A Missouri man convicted of killing a police officer he blamed for the death of his younger brother was executed by lethal injection.

Kevin Johnson died after an injection of pentobarbital at Bonne Terre State Prison.

His 19-year-old daughter Khorry Ramey had she applied to a federal court to allow her to witness her father’s deathbut a judge upheld a state law which prevents anyone under the age of 21 from witnessing an execution.

However, in a first for modern executions in MissouriJohnson wasn’t alone when he died.

The 37-year-old had his spiritual adviser, the Rev. Darryl Gray, beside him.

Reverend Gray said later, “We read the scriptures and had a word of prayer.

“He apologized again. He apologized to the victim’s family. He apologized to his family.

“He said he couldn’t wait to see his little brother. And he said he was ready.”

Johnson’s lawyers did not deny killing 43-year-old William McEntee in 2005, but said racism played a role in the decision to seek the death penalty and the jury’s decision to sentence him to death. Johnson is black and his victim was white.

But courts, including the US Supreme Court and Republican Governor Mike Parson, have refused to stop the execution.

Kevin Johnson, pictured with his daughter Khorry Ramey and son, Kiaus. Pictured: ACLU

Mr. McEntee, married and father of three, was a 20-year veteran of the Kirkwood Police Department, a St. Louis suburb.

He was among several police officers sent to Johnson’s home on July 5, 2005 to serve an arrest warrant for an alleged probation violation.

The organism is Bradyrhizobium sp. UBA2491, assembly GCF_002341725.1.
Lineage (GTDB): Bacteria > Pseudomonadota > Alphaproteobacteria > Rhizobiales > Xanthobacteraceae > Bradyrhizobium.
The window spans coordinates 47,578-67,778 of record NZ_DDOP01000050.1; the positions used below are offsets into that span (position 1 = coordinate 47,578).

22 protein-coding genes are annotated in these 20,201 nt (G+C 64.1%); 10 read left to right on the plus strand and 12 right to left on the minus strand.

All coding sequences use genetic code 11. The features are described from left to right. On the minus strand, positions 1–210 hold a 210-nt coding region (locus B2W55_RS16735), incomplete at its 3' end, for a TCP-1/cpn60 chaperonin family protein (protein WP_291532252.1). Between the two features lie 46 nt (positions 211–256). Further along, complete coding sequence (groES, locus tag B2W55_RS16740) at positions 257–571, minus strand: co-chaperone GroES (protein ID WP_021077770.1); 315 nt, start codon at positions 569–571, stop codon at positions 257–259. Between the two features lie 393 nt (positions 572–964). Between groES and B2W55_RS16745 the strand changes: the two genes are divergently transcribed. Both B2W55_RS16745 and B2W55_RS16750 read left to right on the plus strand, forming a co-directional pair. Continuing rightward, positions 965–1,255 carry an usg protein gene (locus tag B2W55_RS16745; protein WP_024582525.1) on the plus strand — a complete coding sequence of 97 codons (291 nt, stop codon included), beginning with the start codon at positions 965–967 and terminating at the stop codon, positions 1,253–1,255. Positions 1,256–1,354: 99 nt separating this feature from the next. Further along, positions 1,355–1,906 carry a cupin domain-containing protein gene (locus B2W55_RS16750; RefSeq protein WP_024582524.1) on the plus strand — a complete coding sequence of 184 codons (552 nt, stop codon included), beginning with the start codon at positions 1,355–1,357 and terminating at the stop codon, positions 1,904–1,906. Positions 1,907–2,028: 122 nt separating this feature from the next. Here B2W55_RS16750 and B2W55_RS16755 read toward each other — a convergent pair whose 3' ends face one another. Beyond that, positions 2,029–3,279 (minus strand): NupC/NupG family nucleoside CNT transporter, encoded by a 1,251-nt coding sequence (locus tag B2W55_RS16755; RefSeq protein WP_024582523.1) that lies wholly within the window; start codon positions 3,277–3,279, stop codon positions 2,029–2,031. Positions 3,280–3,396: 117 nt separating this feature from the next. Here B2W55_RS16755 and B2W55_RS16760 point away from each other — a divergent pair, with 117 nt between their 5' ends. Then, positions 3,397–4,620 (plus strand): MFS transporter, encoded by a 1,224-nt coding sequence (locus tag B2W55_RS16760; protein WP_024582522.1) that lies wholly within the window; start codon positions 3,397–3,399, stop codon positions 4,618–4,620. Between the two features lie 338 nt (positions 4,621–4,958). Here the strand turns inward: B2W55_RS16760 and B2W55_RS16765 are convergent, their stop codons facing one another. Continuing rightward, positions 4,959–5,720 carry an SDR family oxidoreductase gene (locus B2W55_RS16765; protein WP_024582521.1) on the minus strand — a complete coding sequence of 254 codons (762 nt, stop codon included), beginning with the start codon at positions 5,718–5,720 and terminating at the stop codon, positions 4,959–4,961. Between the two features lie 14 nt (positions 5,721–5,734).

Johnson’s 12-year-old brother, who suffered from a congenital heart defect, collapsed and began having fits. He later died in hospital.

When the police officer later returned to the neighborhood to investigate unrelated reports of fireworks, he was attacked by Johnson.

A court filing from the Missouri Attorney General’s office said the officer was in his car questioning three children when Johnson shot him multiple times through the open passenger-side window.

According to court documents, Johnson then walked down the street and told his mother the officer “let my brother die” and “he needs to see what it feels like to die.”

Although his mother replied, “That’s not true,” Johnson returned to the squad car where he found the officer on his knees and shot him in the back and head, killing him.

Johnson later testified at trial that the officer had stopped his mother from helping his brother.

The officer’s wife, Mary McEntee, said in a statement after Tuesday’s execution that Johnson had acted as “judge, juror and executioner” in killing her husband.

“Bill was killed on his hands and knees in front of strangers, the people he dedicated his life to,” he said.

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